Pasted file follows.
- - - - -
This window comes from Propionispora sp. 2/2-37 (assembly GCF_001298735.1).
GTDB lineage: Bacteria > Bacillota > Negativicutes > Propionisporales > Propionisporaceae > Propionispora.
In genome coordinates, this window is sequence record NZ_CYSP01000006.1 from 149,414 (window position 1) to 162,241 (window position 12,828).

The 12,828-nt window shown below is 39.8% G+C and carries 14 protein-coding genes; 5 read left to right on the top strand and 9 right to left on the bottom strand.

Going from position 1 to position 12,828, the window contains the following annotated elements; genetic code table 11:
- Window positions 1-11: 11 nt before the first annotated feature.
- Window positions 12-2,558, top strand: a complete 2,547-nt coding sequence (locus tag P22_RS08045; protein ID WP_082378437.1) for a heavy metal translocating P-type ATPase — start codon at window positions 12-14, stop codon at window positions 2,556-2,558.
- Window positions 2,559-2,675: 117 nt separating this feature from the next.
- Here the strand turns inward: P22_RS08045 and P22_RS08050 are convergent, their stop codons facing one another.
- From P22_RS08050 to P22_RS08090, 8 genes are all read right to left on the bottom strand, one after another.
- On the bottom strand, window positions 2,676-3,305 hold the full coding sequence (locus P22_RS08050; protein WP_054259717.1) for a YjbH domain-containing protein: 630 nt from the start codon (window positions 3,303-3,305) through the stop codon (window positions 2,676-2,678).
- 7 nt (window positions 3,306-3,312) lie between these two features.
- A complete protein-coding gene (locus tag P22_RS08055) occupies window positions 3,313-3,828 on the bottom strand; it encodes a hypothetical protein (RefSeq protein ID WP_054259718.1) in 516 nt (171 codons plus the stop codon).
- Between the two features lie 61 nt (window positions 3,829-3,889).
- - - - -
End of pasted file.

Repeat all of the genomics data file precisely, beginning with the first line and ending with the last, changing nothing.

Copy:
This window comes from Propionispora sp. 2/2-37 (assembly GCF_001298735.1).
GTDB lineage: Bacteria > Bacillota > Negativicutes > Propionisporales > Propionisporaceae > Propionispora.
In genome coordinates, this window is sequence record NZ_CYSP01000006.1 from 149,414 (window position 1) to 162,241 (window position 12,828).

The 12,828-nt window shown below is 39.8% G+C and carries 14 protein-coding genes; 5 read left to right on the top strand and 9 right to left on the bottom strand.

Going from position 1 to position 12,828, the window contains the following annotated elements; genetic code table 11:
- Window positions 1-11: 11 nt before the first annotated feature.
- Window positions 12-2,558, top strand: a complete 2,547-nt coding sequence (locus tag P22_RS08045; protein ID WP_082378437.1) for a heavy metal translocating P-type ATPase — start codon at window positions 12-14, stop codon at window positions 2,556-2,558.
- Window positions 2,559-2,675: 117 nt separating this feature from the next.
- Here the strand turns inward: P22_RS08045 and P22_RS08050 are convergent, their stop codons facing one another.
- From P22_RS08050 to P22_RS08090, 8 genes are all read right to left on the bottom strand, one after another.
- On the bottom strand, window positions 2,676-3,305 hold the full coding sequence (locus P22_RS08050; protein WP_054259717.1) for a YjbH domain-containing protein: 630 nt from the start codon (window positions 3,303-3,305) through the stop codon (window positions 2,676-2,678).
- 7 nt (window positions 3,306-3,312) lie between these two features.
- A complete protein-coding gene (locus tag P22_RS08055) occupies window positions 3,313-3,828 on the bottom strand; it encodes a hypothetical protein (RefSeq protein ID WP_054259718.1) in 516 nt (171 codons plus the stop codon).
- Between the two features lie 61 nt (window positions 3,829-3,889).